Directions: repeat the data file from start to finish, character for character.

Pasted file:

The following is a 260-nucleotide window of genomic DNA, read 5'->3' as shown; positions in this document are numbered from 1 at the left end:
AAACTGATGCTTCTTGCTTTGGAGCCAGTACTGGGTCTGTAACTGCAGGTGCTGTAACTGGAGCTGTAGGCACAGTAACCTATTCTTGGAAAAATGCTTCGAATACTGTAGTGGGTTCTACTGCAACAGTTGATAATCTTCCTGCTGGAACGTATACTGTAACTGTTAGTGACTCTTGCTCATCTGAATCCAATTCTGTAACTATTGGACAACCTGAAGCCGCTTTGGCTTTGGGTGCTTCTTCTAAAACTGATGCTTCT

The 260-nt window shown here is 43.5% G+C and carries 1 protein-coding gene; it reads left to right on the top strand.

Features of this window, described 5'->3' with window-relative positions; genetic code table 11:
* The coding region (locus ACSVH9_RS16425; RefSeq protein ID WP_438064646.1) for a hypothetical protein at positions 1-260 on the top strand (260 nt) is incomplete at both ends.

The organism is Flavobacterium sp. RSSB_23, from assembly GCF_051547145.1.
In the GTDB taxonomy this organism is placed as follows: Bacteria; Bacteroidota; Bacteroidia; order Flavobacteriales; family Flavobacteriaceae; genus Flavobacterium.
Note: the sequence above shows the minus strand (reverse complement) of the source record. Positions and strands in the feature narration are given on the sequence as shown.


The following is a 260-nucleotide window of genomic DNA, read 5'->3' as shown; positions in this document are numbered from 1 at the left end:
AAACTGATGCTTCTTGCTTTGGAGCCAGTACTGGGTCTGTAACTGCAGGTGCTGTAACTGGAGCTGTAGGCACAGTAACCTATTCTTGGAAAAATGCTTCGAATACTGTAGTGGGTTCTACTGCAACAGTTGATAATCTTCCTGCTGGAACGTATACTGTAACTGTTAGTGACTCTTGCTCATCTGAATCCAATTCTGTAACTATTGGACAACCTGAAGCCGCTTTGGCTTTGGGTGCTTCTTCTAAAACTGATGCTTCT

The 260-nt window shown here is 43.5% G+C and carries 1 protein-coding gene; it reads left to right on the top strand.

Features of this window, described 5'->3' with window-relative positions; genetic code table 11:
* The coding region (locus ACSVH9_RS16425; RefSeq protein ID WP_438064646.1) for a hypothetical protein at positions 1-260 on the top strand (260 nt) is incomplete at both ends.

The organism is Flavobacterium sp. RSSB_23, from assembly GCF_051547145.1.
In the GTDB taxonomy this organism is placed as follows: Bacteria; Bacteroidota; Bacteroidia; order Flavobacteriales; family Flavobacteriaceae; genus Flavobacterium.
Note: the sequence above shows the minus strand (reverse complement) of the source record. Positions and strands in the feature narration are given on the sequence as shown.